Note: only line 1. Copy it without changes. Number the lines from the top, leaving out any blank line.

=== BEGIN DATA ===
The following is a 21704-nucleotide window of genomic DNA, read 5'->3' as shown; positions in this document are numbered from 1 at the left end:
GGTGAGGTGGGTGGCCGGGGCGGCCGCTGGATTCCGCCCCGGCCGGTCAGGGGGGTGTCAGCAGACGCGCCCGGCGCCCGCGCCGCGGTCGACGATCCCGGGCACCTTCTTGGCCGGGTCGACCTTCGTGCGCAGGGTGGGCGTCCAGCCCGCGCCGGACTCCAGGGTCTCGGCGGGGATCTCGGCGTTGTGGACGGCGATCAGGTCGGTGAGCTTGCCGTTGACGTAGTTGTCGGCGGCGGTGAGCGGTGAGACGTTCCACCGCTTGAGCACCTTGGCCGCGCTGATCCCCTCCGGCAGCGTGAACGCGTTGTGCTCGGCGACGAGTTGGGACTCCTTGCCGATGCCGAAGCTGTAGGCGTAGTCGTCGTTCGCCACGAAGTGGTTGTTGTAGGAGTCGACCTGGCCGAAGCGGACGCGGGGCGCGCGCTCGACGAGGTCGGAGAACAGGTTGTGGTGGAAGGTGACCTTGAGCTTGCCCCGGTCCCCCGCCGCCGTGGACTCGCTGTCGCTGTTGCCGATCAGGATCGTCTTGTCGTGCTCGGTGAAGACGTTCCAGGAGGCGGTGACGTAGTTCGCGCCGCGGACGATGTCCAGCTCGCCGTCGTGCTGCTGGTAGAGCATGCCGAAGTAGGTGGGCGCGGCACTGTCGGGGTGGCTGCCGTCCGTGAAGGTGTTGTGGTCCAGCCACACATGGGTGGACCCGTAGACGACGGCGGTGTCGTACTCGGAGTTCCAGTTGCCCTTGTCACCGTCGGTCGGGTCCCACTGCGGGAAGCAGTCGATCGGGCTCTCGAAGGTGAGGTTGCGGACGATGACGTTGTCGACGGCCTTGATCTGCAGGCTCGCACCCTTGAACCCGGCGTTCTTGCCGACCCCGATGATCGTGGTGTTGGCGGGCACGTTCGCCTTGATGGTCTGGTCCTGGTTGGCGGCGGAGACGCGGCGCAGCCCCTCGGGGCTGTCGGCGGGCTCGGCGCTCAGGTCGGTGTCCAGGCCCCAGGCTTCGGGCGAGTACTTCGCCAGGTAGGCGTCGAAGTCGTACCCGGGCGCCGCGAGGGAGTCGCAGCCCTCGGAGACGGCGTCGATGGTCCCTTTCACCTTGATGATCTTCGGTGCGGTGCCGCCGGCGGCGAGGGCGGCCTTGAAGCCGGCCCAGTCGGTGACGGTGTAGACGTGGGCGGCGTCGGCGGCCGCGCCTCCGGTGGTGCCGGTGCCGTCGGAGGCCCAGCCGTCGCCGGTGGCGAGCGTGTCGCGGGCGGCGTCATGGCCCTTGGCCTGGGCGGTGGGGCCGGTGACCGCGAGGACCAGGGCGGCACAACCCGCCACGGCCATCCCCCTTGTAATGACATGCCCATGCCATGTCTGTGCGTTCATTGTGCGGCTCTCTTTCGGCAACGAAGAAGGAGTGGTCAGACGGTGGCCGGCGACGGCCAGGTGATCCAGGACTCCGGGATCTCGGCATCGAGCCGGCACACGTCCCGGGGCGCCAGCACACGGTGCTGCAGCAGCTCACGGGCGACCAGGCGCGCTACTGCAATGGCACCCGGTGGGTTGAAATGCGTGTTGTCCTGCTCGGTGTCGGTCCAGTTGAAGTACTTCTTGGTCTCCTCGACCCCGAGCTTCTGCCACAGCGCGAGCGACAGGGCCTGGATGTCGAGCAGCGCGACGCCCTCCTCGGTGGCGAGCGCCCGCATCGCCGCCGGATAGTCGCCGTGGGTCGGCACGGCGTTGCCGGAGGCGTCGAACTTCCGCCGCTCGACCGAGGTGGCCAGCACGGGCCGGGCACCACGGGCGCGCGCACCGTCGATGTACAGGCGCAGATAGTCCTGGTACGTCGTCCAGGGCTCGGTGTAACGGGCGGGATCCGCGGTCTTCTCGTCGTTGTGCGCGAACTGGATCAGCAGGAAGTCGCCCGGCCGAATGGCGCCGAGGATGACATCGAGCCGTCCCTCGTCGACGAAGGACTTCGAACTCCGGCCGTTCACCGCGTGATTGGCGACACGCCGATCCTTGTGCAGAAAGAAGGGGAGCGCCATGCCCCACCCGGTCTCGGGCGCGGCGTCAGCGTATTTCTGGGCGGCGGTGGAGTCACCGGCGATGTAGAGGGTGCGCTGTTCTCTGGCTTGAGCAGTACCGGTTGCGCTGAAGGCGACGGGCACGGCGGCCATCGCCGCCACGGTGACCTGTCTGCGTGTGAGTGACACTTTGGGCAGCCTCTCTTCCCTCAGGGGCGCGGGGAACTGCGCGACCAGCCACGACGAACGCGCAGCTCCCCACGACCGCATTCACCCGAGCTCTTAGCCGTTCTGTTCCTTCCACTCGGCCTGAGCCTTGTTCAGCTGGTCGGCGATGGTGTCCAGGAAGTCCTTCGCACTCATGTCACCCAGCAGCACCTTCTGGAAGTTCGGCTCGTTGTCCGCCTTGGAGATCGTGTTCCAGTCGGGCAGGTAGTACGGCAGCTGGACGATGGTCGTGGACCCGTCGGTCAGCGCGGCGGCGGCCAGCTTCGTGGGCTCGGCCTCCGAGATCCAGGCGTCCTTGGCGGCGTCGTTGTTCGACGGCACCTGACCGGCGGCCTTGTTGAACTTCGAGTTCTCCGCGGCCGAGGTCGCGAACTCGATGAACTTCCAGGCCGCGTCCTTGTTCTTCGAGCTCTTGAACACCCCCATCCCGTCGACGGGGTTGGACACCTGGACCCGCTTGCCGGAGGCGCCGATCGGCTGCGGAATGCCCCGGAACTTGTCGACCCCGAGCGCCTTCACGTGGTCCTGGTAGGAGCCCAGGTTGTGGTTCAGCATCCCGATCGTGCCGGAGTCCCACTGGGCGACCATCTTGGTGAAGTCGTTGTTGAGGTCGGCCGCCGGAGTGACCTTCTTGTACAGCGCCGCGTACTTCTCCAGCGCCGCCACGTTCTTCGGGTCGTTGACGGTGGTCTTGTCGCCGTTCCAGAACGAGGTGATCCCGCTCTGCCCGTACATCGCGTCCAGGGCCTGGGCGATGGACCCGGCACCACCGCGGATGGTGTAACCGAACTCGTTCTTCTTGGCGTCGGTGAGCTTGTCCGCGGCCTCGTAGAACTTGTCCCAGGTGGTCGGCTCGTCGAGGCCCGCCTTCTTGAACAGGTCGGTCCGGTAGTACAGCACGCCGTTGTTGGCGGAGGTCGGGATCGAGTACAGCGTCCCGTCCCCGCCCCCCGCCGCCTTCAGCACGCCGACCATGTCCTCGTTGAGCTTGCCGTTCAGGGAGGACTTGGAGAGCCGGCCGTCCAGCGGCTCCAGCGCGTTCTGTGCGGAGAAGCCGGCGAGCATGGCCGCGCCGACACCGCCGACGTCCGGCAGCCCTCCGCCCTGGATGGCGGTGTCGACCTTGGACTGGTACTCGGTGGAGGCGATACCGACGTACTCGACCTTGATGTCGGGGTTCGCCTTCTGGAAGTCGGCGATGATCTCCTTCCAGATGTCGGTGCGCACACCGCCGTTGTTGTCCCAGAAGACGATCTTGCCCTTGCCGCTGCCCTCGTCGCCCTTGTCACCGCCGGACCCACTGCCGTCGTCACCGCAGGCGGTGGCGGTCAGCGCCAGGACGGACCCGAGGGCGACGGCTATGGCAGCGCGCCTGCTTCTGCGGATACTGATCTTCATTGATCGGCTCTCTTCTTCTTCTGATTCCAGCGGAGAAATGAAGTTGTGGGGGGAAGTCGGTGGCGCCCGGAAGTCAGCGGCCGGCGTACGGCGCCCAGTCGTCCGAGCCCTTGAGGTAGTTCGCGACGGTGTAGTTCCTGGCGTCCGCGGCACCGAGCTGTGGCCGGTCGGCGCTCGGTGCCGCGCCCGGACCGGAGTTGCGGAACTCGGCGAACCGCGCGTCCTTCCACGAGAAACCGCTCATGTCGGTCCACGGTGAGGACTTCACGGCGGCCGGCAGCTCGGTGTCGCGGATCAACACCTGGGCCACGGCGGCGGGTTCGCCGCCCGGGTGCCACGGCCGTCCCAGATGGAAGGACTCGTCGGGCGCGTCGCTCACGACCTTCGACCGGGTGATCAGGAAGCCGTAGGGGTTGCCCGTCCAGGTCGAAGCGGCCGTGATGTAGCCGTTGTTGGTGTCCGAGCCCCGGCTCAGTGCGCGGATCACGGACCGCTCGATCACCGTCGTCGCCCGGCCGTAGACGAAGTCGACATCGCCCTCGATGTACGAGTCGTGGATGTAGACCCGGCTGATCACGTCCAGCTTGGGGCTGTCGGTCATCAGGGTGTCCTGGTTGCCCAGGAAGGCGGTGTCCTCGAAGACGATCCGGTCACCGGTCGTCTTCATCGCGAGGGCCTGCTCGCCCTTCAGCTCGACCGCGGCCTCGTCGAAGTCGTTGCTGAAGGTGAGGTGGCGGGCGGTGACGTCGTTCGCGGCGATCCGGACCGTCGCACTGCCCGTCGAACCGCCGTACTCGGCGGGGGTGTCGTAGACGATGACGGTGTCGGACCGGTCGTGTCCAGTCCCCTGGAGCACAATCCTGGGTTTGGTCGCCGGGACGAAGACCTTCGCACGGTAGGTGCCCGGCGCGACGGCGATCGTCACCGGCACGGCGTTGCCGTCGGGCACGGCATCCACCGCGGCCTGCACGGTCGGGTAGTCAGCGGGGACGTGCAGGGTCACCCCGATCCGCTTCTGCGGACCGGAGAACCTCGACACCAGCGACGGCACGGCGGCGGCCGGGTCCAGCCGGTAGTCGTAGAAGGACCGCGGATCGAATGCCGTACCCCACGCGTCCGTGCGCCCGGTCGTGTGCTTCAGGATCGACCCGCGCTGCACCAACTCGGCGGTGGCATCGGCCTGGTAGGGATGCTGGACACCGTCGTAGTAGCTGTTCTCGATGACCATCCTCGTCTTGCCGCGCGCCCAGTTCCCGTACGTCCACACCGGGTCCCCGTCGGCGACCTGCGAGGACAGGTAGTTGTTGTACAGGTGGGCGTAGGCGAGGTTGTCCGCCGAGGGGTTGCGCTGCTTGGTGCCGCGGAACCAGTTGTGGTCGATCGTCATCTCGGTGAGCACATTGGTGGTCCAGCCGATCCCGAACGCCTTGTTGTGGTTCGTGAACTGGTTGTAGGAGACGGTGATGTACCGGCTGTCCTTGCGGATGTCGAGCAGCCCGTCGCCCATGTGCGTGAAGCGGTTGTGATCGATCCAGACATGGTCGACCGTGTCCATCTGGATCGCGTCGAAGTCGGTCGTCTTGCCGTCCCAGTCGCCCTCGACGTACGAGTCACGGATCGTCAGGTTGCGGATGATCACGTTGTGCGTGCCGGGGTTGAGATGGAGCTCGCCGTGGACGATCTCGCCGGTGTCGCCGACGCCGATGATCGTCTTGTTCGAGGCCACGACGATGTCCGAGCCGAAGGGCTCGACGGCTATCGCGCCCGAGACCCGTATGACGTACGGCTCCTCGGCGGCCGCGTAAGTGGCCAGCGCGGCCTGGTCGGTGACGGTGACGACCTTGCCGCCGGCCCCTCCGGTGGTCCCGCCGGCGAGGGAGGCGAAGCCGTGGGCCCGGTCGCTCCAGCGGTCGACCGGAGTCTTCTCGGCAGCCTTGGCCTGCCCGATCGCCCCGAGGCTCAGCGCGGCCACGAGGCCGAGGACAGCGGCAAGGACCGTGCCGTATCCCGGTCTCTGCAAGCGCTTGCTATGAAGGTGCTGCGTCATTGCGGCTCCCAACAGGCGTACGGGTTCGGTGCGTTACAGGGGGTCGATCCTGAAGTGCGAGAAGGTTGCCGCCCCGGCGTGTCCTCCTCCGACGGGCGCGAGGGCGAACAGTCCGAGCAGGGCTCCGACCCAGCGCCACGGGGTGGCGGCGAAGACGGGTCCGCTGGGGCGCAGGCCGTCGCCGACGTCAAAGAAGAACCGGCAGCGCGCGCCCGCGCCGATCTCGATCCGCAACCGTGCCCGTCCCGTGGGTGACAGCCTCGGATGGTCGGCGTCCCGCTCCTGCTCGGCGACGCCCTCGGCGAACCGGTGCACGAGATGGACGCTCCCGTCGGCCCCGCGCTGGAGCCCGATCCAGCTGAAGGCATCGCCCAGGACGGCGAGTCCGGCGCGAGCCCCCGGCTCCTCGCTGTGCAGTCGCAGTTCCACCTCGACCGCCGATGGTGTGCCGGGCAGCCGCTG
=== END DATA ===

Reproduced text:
The following is a 21704-nucleotide window of genomic DNA, read 5'->3' as shown; positions in this document are numbered from 1 at the left end: